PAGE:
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Protesters turn out as the president arrives

Copyright © 2019 Albuquerque Journal

Opponents of President Donald Trump mocked his campaign message in signs and T-shirts – “Make tacos great again,” one shirt said – as they filled Tiguex Park in Albuquerque to protest his first presidential visit to New Mexico.

The Democratic Party of New Mexico organized the event, which attracted hundreds of people. Poets, elected officials and others addressed the crowd beneath a banner that touted “A New Mexico for all.”

U.S. Rep. Deb Haaland, an Albuquerque Democrat and one of the first two Native American women elected to the House, had the microphone as Air Force One touched down at Kirtland Air Force Base, about 15 miles away.

“In New Mexico,” Haaland said, “we stand for truth. … We stand together to fight for the right to speak out against racism and bigotry.”

The event at Tiguex Park was one of several protests in New Mexico late Monday.

In Rio Rancho, about 200 protesters gathered outside Trump’s rally in the Santa Ana Star Center.

Profanity filled the air at one point as supporters and opponents of the president screamed at each other. State Police escorted at least one woman away.

Police later took someone else away in handcuffs for having a handgun, which an officer said is prohibited at federal events.

Rio Rancho protesters chanted sporadically “Not my president” and “What do we want? Impeachment! When do we want it? Now!”

The Albuquerque event, meanwhile, had a much different tone. People took dogs, blankets and signs as they spread out on the grass in the park, a 10-minute walk from the Old Town plaza.

Ellen Robinson, a retiree from Albuquerque, wore a “Pussy Power” T-shirt as she prepared to listen to Democratic leaders address the crowd. Trump’s political message, she said, wouldn’t resonate with ordinary New Mexicans.

“All over the neighborhood here,” Robinson said, “we have such a rainbow of people.”

David Starr, a land development consultant from Rio Rancho, said he attended the Tiguex Park rally because he didn’t want to be in his home city when the president arrived. He wore a shirt with an eagle and American flag and described himself as a former Republican who opposes Trump.

“I didn’t desert the Republican Party,” Starr said. “The Republican Party deserted me.”

Democratic Gov. Michelle Lujan Grisham, meanwhile, was in Santa Fe, where she welcomed civic leaders from Deming and Luna County to the governor’s residence. She honored them for humanitarian work amid a surge in migrants released into southern New Mexico.

Albuquerque police had a strong presence in the city’s core Monday. Downtown government offices closed early, and traffic and parking were restricted.

Authorities hoped to avoid the tension that gripped Downtown Albuquerque after one of Trump’s rallies in 2016, when supporters and opponents of then-candidate Trump traded insults.

What started as a peaceful protest that night devolved into fiery violence, as protesters jumped onto police cars and smashed windows. Some threw burning T-shirts and bottles at police.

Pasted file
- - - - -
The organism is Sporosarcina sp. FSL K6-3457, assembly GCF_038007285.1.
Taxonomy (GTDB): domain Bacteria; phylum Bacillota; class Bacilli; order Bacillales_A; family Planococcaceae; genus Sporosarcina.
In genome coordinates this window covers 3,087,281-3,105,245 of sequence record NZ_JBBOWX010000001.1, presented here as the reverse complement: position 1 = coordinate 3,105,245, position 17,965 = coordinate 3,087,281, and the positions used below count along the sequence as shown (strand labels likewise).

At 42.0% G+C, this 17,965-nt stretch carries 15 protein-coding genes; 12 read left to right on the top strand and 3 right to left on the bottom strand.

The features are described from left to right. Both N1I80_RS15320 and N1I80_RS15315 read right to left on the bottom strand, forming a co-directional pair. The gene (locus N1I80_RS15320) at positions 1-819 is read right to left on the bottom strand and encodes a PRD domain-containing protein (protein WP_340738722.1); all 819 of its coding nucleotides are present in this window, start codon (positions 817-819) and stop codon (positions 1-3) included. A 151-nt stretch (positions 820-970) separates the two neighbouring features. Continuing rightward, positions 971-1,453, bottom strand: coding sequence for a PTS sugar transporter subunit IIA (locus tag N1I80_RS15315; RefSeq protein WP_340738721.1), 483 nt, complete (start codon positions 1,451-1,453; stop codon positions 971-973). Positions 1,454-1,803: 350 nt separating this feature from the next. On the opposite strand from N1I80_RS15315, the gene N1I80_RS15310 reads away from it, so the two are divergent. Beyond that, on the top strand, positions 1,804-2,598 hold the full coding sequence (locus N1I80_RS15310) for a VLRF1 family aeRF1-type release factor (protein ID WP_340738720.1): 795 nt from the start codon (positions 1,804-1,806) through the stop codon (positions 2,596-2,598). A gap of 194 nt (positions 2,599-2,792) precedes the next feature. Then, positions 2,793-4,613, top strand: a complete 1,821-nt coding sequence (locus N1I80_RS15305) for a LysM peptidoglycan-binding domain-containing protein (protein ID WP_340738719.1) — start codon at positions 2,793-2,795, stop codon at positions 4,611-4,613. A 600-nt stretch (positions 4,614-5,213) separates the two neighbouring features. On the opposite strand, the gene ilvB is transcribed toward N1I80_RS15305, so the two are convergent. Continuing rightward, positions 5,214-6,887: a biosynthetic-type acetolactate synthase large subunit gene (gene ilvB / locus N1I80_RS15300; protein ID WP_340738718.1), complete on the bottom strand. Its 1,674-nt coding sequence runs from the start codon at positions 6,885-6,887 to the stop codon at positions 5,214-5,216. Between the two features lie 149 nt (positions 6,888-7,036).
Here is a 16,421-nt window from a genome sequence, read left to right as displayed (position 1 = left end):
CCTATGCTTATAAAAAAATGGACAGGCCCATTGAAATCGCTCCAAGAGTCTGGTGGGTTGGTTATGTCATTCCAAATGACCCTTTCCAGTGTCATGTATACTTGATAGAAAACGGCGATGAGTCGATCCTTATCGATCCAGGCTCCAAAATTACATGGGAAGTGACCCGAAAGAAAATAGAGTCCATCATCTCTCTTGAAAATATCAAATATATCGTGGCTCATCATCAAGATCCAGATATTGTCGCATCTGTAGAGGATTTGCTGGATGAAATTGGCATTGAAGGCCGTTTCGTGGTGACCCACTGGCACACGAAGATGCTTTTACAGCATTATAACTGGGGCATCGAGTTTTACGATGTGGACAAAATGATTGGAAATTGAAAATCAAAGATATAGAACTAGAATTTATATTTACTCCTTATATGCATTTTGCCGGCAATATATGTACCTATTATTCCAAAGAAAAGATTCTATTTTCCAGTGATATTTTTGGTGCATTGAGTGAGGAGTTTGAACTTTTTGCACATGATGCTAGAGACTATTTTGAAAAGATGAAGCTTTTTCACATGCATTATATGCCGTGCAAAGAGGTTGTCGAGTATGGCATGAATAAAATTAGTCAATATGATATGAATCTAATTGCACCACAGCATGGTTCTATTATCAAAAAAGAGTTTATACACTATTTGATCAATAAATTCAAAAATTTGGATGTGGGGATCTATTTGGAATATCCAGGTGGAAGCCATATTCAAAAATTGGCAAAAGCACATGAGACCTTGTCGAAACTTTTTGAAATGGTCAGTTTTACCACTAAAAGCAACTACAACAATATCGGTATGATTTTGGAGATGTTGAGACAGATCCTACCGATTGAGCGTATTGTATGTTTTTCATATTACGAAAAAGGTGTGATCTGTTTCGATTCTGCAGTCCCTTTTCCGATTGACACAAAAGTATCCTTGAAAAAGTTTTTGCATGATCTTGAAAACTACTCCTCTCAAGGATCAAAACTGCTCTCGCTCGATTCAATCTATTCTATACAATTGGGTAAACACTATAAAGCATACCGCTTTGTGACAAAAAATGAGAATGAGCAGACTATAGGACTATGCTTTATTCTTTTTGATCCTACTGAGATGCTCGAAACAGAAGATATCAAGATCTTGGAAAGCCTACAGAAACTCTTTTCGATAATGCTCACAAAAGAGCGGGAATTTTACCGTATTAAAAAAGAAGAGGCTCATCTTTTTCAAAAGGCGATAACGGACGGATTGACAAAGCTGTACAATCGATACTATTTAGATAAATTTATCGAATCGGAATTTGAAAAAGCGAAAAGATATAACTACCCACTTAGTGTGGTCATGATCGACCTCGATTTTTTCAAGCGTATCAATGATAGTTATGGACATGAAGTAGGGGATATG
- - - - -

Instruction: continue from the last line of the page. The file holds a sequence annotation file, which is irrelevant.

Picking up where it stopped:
Monday’s protests, in any event, had a much different tone as opponents of the president gathered in the afternoon.

The Democratic Party event at Tiguex Park featured short speeches from Haaland, New Mexico Secretary of State Maggie Toulouse Oliver and U.S. Rep. Ben Ray Luján. The crowd chanted “Lock him up” at one point as speakers criticized Trump and vowed to keep New Mexico blue.

“This president is totally devoid of moral leadership,” Albuquerque Mayor Tim Keller told the cheering crowd. “He stands at the top – the most powerful person in the world – leading without compassion, without taking personal responsibility and without a moral compass.”

Near Star Center

In Rio Rancho, east of the Santa Ana Star Center, several State Police officers lined the sidewalk near the group of protesters.

Ericka Mitchell, 28, held a sign that read, “Science is real. Black lives matter. No human is illegal. Love is love. Women’s rights are human rights. Kindness is everything.”

Mitchell said she was there to promote “love and tolerance.”

“I don’t think our president represents that. He being in office has brought a lot of hate,” she said.

Immigration is a big reason Jesse Heitner, 36, was at Monday’s protest.

He took a religious approach to his messaging.

He held a sign with Bible verses, Matthew 25:44-45 and Leviticus 19:33-34.

As a Christian, he said, his religion can be a common ground with Trump’s supporters.

“I think it’s a language they are most likely to listen to,” he said.

He said he especially hopes his messages change minds where immigration is concerned.

“When a foreigner resides among you in your land, do not mistreat them. The foreigner residing among you must be treated as your native born,” his sign read in part.

David Campbell, Rio Rancho city manager, said a designated protest area east of the Star Center was chosen because it was in the sight line and in earshot of the main event. He said those two things are required when finding a space for protest that aligns with First Amendment rights.

Campbell emphasized that protesters weren’t confined to that space and had the right to protest outside it; the area was roped off for organization purposes.

“Anybody can be anyplace. They are not penned,” he said.

In fact, protesters eventually migrated closer to the Star Center.

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